Staying fairly unnoticed, uncelebrated and unsung is usually considered vain in show business or for that matter, any business. Being respected and revered still, is extremely rare. And if it’s a genre like Jazz in the 50’s in India, it’d be considered progressive and avant-garde. A ‘rare ahead-of-her-time futile gem’? Is that what she’d be remembered as?
Pam Crain. It’s not that I knew her as a performer or person till early 2003, when I first heard that she even existed. It was then that Kolkata had hosted the ‘Blue Moon’ concert and I remember seeing the navy and lagoon blue poster outside the G D Birla Sabhagar. I missed it. But my musician friends who attended were simply blown away by one voice. That voice was Pam Crain’s. Even though I wanted to, since then, I’ve not been able to attend any Pam Crain concert, not because I couldn’t… but, even more painfully, not a single one has taken place ever since. From what I’d heard, the living legend wouldn’t give up the comfort and choice of her self-exile and reclusiveness for anything, even performing. Was it a statement that she was making, or was it merely the fact that the soles of her feet were blistered and tired from walking on the thorns of an Indian reality… a reality that wouldn’t ‘invest’ in the ‘progressive’ and where contemporary remained a snobbish niche.
My band Insomnia has been performing in Park Street’s ‘Someplace Else’, the existence of which is probably attributed to the struggles and efforts of Pam and others back in the 50’s. For about five years now, where, as musicians, we’ve become jaded, playing requests of the intoxicated bourgeois. But that’s the only way musicians will survive and hence, the music will. Pam probably had to face the same when she was on stage half a century back on the same street. She was the hammer on this anvil called Park Street, which was tempered by every blow that she made at every performance. The hammer was finally tired. The anvil remained harder and the banal cream of society kept pouring in, sour and viscous. She wanted more. She once said, “If you have a voice, want to say, surely something will compel you to sing.” So yes, we sing… whether through our songs, our blogs, our columns, our art or whatever that catches one’s fancy. Pam did it as an Anglo-Indian woman singing at nightclubs in India half a century ago.
The legendary Louiz Banks had to say, “Pam Crain will go down in history as being the greatest jazz singer of India, bar none. I had the pleasure of working with her for several years and it has been a wonderful experience. Pam is the original singing diva of India. She was truly world class; she could sing anything; from pop, rock, soul, r n b to hard core jazz… and she always looked stunning in her performances. A beautiful woman, a dedicated artist, always original and innovative and very versatile, Pam had a gift of writing great lyrics to songs. We have collaborated as a songwriting team on many original compositions. What can I say? I have worked with many fine singers… but Pam was the best singer that I have worked with. I am sure she will inspire a lot of aspiring singers… my mission, now, is to get her to sing again. No luck so far.”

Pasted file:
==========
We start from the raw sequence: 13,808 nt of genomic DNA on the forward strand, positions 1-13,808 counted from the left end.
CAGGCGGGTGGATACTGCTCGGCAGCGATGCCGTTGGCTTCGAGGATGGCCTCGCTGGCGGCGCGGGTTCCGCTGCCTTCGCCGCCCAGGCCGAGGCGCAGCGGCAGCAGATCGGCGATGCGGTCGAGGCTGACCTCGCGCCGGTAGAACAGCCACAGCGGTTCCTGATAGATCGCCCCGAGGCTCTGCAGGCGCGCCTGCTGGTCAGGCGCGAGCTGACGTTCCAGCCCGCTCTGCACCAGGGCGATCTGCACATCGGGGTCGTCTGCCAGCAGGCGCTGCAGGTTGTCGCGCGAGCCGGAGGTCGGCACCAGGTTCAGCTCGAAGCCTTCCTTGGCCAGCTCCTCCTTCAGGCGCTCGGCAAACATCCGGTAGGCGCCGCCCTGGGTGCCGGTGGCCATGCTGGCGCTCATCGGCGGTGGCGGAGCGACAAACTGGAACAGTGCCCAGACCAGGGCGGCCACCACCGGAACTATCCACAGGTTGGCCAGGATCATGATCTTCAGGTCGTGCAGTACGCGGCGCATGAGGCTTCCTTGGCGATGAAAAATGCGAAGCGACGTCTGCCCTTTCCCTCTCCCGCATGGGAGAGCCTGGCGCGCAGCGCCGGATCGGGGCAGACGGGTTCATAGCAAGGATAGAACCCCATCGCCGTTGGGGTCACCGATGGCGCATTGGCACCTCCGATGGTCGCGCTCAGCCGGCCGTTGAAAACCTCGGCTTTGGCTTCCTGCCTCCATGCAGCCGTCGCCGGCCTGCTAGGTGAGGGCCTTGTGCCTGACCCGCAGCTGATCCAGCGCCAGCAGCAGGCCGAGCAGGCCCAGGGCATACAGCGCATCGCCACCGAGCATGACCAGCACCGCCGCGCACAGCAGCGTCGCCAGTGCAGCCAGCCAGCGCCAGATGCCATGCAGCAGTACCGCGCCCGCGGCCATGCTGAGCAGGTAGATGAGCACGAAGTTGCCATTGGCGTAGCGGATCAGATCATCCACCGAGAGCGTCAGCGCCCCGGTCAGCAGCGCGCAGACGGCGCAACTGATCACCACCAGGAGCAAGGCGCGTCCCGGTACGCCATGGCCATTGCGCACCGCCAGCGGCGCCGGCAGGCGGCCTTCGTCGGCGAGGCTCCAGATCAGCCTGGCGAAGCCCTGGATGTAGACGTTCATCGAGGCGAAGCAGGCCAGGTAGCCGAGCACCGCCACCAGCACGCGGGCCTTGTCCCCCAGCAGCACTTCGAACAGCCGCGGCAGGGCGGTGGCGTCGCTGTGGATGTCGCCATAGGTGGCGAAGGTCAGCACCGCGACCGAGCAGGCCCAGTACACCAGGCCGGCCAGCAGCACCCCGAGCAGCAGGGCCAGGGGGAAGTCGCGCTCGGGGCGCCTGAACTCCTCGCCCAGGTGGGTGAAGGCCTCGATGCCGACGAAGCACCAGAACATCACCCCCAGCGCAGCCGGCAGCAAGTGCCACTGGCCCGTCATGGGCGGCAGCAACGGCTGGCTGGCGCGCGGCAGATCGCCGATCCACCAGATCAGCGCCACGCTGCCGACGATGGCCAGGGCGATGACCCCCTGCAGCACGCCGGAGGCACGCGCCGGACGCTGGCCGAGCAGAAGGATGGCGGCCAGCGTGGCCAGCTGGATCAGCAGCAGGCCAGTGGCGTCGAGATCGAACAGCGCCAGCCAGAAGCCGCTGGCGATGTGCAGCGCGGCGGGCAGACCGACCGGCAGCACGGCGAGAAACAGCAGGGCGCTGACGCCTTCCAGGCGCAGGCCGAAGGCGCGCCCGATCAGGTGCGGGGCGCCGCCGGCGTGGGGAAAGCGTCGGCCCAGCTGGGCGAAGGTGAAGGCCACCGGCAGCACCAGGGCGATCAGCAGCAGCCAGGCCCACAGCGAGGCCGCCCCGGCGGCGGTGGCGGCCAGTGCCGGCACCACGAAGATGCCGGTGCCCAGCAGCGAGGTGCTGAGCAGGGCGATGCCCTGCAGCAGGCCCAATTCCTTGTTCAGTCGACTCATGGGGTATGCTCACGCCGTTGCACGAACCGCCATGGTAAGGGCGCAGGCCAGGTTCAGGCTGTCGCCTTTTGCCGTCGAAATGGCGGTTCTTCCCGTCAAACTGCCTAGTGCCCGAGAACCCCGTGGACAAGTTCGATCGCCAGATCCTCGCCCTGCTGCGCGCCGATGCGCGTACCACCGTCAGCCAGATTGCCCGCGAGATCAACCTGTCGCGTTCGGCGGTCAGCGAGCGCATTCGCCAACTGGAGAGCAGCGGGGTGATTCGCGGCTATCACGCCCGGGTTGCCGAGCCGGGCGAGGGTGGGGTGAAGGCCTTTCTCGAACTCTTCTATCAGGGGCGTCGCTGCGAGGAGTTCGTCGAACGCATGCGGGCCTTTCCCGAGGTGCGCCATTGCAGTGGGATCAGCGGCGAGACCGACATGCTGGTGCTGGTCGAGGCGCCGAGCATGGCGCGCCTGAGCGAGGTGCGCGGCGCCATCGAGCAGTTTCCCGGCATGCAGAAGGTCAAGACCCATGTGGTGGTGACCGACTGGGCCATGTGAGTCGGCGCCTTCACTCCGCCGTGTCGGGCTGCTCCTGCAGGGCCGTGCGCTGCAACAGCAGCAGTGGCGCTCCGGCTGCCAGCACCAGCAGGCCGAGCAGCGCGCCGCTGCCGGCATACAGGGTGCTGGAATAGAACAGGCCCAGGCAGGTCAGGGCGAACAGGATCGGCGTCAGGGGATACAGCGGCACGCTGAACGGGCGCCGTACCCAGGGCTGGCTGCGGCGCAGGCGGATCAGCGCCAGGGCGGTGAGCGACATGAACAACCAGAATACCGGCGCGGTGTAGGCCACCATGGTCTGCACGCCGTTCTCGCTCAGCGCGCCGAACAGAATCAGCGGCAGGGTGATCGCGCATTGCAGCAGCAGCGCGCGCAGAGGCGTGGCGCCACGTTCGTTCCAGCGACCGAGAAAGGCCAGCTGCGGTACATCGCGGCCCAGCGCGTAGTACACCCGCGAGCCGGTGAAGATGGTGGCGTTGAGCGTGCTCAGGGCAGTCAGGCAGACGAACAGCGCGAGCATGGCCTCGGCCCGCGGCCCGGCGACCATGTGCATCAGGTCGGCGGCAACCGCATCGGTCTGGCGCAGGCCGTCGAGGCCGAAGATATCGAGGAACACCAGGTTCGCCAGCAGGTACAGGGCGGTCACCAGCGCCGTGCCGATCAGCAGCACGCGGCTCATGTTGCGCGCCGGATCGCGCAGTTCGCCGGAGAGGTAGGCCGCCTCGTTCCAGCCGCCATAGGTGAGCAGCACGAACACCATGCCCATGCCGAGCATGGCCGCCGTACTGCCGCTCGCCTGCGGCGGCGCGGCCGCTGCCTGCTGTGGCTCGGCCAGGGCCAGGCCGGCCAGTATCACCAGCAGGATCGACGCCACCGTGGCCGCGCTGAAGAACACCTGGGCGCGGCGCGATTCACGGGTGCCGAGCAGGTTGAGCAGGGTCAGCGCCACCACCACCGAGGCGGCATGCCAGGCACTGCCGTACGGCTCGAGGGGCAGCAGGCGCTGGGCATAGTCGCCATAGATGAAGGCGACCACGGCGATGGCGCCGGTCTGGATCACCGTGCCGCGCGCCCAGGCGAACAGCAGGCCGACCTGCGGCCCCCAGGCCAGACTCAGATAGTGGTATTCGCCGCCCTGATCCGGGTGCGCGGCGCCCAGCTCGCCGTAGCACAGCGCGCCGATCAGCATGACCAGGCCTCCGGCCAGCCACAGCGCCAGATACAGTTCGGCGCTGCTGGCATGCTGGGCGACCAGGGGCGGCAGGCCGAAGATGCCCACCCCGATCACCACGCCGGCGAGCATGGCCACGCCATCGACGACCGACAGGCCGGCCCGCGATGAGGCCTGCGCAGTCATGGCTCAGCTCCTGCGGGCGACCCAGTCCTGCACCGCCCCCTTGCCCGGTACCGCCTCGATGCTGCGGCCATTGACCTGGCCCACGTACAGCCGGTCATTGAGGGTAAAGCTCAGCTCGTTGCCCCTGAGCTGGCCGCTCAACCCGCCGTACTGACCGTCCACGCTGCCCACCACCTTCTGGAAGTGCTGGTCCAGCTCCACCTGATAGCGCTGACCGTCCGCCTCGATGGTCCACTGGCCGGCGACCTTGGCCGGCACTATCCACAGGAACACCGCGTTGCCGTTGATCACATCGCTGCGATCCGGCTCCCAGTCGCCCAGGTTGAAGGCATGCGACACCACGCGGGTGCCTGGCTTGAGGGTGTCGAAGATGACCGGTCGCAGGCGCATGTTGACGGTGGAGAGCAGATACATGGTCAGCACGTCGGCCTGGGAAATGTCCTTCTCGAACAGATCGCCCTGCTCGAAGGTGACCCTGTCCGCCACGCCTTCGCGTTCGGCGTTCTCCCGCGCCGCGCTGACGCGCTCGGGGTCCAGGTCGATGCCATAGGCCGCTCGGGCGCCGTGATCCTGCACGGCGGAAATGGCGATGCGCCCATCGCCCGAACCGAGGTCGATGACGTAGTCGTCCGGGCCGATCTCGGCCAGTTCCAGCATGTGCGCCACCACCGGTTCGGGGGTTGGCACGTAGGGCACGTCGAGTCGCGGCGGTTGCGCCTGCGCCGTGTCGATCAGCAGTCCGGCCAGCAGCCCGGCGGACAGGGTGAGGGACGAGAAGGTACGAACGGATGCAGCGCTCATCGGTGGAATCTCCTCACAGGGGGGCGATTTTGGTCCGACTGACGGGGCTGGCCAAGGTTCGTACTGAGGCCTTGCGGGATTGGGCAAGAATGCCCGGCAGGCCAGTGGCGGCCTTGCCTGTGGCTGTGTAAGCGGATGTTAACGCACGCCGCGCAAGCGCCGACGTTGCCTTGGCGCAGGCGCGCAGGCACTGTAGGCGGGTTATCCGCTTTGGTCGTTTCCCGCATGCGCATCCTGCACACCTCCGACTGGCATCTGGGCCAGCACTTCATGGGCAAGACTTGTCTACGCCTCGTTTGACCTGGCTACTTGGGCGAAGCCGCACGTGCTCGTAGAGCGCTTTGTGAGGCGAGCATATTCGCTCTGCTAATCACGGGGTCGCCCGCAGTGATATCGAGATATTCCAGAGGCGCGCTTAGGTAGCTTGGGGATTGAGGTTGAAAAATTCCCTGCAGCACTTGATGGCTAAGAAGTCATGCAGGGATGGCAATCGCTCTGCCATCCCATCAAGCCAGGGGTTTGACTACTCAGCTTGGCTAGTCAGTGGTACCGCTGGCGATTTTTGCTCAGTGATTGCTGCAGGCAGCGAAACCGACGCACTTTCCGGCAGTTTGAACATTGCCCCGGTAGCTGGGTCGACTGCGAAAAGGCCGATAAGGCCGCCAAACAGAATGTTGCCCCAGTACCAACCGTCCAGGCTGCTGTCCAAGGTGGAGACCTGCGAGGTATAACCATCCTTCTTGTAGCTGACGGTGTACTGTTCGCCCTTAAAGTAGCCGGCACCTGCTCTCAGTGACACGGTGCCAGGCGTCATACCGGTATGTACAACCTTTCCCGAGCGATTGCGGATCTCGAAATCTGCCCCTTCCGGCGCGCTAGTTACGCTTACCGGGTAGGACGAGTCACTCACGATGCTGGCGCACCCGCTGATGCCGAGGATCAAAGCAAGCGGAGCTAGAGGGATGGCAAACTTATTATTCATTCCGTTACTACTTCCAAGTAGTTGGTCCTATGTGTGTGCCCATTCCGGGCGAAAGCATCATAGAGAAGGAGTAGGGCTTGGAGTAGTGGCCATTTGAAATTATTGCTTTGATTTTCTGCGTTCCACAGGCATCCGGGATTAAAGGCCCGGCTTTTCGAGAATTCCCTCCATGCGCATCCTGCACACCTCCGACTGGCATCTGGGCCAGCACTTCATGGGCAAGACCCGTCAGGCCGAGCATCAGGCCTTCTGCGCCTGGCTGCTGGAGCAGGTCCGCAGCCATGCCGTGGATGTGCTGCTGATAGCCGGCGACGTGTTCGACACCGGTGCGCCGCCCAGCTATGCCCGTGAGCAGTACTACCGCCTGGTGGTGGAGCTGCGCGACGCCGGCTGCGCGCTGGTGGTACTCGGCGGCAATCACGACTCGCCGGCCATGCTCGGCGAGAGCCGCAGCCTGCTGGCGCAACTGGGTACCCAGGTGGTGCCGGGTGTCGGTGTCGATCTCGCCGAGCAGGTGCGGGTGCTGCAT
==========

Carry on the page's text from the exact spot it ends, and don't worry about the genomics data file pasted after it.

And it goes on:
May be now, Pam Crain sings a song that wouldn’t be heard on stage, MySpace or iTunes. And may be, that would make the lyrics even clearer and the song more profound and eternal, however silent. May be, that void would inspire generations of contemporary musicians and thinkers in this country and teach them more about its landscape. One such stalwart, experimental jazz band ‘Pink Noise’ vocalist, Jayshree Singh recalls her lessons from Pam, “The biggest lesson I learnt from her was to ‘listen’ to music. She was crazy about music, even when she was back in her school in the hills, I don’t know if it was in Kalimpong or Darjeeling. Bold and daring is how I’d describe her. She brought style and sophistication to jazz. Back then, in late 50’s, most nightclubs played popular music. She brought beauty, glamour and an incredible stage personality to jazz. She brought her own personality to jazz. But inspite of all this, she was untouched by adulation. Never was she critical of other people singing or their views. There has and never will be anybody like her. She experimented. She explored. She kept evolving. She was never stuck in a rut. Even now she loves listening to new age music… anything from rock to the blues. Pam Crain was perhaps the queen of crooners… and her contribution to jazz will remain intangible.”
Pam gave birth to the idea of a contemporary nation. Of at least one of the Indias. The elusive one. The one that doesn’t have space on page 3 or in the rooms of ‘Big Boss’. The one that doesn’t shy away from that which is taboo, and threatens every rivet of the clamp holding us all, yet remaining individual and free.